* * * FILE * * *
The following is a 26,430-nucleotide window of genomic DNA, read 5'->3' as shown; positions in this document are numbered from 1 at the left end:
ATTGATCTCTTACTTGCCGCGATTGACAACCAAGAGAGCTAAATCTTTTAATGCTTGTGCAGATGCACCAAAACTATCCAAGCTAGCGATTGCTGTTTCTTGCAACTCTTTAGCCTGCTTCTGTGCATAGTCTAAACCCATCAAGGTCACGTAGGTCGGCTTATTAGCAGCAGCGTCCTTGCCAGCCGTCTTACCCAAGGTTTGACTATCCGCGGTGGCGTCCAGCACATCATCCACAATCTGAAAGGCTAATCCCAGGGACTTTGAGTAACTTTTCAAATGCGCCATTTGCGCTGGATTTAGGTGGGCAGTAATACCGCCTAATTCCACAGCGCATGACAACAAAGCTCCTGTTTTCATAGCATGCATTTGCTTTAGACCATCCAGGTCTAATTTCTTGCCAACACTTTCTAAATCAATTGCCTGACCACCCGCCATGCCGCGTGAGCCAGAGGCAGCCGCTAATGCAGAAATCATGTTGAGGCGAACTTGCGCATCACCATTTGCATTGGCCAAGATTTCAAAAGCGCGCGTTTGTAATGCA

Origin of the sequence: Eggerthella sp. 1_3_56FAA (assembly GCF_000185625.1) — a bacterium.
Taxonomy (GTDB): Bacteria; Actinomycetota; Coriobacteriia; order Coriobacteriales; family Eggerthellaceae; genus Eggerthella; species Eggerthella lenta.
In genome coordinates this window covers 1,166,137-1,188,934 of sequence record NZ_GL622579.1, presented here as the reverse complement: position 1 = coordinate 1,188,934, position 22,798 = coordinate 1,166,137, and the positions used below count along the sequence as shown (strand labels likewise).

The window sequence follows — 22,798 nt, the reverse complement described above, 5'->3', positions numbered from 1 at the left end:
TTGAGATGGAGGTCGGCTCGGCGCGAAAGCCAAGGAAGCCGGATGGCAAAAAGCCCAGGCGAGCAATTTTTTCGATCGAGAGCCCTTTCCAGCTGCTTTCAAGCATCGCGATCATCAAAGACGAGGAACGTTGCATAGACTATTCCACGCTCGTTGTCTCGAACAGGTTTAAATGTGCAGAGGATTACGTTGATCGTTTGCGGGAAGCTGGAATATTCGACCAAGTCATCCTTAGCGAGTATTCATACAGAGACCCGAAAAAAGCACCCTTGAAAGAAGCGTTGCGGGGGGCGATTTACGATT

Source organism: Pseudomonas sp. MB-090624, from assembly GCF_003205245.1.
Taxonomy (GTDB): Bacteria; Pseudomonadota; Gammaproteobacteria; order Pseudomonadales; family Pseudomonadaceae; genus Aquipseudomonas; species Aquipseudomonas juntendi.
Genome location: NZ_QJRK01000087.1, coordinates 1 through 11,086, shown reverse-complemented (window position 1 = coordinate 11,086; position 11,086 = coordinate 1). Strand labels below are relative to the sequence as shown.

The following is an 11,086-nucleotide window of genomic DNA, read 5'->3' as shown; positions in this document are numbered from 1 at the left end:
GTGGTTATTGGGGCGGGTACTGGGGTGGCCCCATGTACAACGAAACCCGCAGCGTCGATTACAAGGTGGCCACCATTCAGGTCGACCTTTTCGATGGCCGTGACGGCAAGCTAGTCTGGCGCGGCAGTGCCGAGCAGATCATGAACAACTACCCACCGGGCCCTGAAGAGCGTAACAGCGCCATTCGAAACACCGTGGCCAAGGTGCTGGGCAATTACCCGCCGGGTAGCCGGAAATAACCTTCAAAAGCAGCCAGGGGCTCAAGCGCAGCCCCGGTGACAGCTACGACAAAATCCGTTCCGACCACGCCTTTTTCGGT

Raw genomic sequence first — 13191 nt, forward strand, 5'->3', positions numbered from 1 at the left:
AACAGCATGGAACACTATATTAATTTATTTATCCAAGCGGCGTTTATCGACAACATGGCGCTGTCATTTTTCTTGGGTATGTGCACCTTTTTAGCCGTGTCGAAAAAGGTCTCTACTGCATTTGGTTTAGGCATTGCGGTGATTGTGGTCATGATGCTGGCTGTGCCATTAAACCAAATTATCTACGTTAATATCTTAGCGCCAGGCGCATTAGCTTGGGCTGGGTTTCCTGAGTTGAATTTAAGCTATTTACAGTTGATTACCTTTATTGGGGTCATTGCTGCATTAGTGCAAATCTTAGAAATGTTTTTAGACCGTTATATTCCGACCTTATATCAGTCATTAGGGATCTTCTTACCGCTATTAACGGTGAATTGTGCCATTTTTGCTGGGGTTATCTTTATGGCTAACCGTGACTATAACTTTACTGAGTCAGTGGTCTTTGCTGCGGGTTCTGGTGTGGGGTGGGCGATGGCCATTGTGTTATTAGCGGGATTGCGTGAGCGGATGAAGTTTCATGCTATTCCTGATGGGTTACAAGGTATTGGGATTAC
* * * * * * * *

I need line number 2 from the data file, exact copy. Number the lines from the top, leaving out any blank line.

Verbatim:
ATTGATCTCTTACTTGCCGCGATTGACAACCAAGAGAGCTAAATCTTTTAATGCTTGTGCAGATGCACCAAAACTATCCAAGCTAGCGATTGCTGTTTCTTGCAACTCTTTAGCCTGCTTCTGTGCATAGTCTAAACCCATCAAGGTCACGTAGGTCGGCTTATTAGCAGCAGCGTCCTTGCCAGCCGTCTTACCCAAGGTTTGACTATCCGCGGTGGCGTCCAGCACATCATCCACAATCTGAAAGGCTAATCCCAGGGACTTTGAGTAACTTTTCAAATGCGCCATTTGCGCTGGATTTAGGTGGGCAGTAATACCGCCTAATTCCACAGCGCATGACAACAAAGCTCCTGTTTTCATAGCATGCATTTGCTTTAGACCATCCAGGTCTAATTTCTTGCCAACACTTTCTAAATCAATTGCCTGACCACCCGCCATGCCGCGTGAGCCAGAGGCAGCCGCTAATGCAGAAATCATGTTGAGGCGAACTTGCGCATCACCATTTGCATTGGCCAAGATTTCAAAAGCGCGCGTTTGTAATGCA